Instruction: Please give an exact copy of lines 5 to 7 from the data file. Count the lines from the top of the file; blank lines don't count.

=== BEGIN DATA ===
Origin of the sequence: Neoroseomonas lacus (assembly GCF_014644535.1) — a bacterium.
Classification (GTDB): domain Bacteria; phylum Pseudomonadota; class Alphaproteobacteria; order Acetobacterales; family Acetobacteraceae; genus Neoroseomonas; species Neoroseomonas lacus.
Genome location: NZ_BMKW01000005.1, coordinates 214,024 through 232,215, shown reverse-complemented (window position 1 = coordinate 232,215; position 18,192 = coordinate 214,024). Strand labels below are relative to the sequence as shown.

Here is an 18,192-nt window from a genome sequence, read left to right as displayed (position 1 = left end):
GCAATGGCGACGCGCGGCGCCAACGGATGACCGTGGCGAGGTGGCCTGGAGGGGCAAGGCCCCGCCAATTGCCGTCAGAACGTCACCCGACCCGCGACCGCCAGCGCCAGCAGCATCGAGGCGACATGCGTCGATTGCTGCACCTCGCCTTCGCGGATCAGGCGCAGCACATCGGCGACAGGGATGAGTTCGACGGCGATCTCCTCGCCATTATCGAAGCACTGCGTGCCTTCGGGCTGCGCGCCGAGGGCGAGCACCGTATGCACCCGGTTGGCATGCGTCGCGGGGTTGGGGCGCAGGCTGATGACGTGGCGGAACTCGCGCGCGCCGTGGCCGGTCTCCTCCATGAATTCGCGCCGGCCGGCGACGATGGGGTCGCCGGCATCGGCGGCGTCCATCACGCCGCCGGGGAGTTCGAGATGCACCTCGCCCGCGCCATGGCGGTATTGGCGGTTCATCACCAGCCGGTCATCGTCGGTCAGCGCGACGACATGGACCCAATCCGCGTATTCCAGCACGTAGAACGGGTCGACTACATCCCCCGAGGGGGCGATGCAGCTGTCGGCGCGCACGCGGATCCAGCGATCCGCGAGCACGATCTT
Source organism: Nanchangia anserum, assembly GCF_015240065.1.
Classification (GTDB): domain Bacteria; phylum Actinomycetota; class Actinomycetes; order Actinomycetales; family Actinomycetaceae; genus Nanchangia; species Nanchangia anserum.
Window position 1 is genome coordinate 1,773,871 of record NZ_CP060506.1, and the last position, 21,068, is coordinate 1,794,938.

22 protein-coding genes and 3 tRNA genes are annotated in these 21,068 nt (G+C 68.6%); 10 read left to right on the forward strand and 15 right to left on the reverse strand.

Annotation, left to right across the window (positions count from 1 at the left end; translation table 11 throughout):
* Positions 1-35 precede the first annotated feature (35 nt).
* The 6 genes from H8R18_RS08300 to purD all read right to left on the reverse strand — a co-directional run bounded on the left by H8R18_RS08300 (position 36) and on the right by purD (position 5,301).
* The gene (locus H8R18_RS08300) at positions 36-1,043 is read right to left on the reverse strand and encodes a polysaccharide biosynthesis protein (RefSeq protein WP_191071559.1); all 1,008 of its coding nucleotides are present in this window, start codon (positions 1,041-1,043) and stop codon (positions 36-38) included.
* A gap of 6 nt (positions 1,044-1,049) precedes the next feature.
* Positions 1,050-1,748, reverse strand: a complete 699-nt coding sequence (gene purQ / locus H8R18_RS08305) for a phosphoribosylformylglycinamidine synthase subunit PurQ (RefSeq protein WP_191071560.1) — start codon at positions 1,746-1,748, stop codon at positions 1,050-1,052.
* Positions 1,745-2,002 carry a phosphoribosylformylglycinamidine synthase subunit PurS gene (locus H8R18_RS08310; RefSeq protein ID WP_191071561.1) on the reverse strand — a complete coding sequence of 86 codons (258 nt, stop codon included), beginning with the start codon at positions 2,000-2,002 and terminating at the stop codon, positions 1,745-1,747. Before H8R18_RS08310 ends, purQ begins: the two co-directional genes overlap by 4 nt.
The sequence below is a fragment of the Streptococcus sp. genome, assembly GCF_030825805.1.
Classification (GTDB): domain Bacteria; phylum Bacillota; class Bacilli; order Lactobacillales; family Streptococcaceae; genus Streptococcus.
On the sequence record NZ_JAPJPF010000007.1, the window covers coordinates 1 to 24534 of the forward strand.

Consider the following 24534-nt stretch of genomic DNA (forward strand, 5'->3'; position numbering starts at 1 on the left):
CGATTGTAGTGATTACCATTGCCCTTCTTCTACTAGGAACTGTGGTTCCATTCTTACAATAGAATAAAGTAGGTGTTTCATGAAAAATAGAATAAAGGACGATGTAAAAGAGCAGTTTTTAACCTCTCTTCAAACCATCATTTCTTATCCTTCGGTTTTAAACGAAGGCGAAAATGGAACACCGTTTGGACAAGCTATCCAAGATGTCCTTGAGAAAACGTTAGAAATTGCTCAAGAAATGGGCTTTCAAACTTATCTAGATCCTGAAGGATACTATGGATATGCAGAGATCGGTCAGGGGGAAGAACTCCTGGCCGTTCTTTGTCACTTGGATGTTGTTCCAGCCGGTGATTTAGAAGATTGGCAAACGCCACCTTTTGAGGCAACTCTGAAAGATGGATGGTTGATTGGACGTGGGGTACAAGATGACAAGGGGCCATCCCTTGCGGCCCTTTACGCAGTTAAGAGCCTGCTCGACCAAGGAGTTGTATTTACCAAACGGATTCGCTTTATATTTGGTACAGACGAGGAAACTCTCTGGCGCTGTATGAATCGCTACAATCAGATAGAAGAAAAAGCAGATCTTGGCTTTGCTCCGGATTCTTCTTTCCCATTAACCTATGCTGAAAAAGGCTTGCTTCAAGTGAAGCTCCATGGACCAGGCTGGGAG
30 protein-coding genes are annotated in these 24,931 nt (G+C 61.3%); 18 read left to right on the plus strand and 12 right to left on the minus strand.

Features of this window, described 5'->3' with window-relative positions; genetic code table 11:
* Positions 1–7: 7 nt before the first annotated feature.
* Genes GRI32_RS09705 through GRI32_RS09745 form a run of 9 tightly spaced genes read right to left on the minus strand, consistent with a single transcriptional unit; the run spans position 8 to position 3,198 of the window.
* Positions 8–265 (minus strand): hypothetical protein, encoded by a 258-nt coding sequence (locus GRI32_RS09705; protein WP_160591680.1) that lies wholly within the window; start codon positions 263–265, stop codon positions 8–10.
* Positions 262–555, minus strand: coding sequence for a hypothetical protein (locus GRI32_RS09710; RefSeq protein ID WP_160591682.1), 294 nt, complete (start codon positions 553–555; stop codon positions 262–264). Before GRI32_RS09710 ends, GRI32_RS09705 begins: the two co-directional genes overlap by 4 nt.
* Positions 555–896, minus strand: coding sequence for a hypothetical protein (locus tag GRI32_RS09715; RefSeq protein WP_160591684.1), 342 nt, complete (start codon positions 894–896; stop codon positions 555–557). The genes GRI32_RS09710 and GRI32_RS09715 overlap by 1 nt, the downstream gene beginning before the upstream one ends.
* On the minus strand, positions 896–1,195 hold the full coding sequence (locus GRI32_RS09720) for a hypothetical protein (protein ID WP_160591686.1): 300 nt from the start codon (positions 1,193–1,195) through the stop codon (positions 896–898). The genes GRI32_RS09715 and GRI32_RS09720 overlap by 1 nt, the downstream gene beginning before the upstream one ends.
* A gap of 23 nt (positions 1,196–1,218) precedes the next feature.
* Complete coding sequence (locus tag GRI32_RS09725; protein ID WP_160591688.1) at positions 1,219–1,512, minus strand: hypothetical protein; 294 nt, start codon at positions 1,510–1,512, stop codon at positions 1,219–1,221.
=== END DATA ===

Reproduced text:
GCAATGGCGACGCGCGGCGCCAACGGATGACCGTGGCGAGGTGGCCTGGAGGGGCAAGGCCCCGCCAATTGCCGTCAGAACGTCACCCGACCCGCGACCGCCAGCGCCAGCAGCATCGAGGCGACATGCGTCGATTGCTGCACCTCGCCTTCGCGGATCAGGCGCAGCACATCGGCGACAGGGATGAGTTCGACGGCGATCTCCTCGCCATTATCGAAGCACTGCGTGCCTTCGGGCTGCGCGCCGAGGGCGAGCACCGTATGCACCCGGTTGGCATGCGTCGCGGGGTTGGGGCGCAGGCTGATGACGTGGCGGAACTCGCGCGCGCCGTGGCCGGTCTCCTCCATGAATTCGCGCCGGCCGGCGACGATGGGGTCGCCGGCATCGGCGGCGTCCATCACGCCGCCGGGGAGTTCGAGATGCACCTCGCCCGCGCCATGGCGGTATTGGCGGTTCATCACCAGCCGGTCATCGTCGGTCAGCGCGACGACATGGACCCAATCCGCGTATTCCAGCACGTAGAACGGGTCGACTACATCCCCCGAGGGGGCGATGCAGCTGTCGGCGCGCACGCGGATCCAGCGATCCGCGAGCACGATCTT
Source organism: Nanchangia anserum, assembly GCF_015240065.1.
Classification (GTDB): domain Bacteria; phylum Actinomycetota; class Actinomycetes; order Actinomycetales; family Actinomycetaceae; genus Nanchangia; species Nanchangia anserum.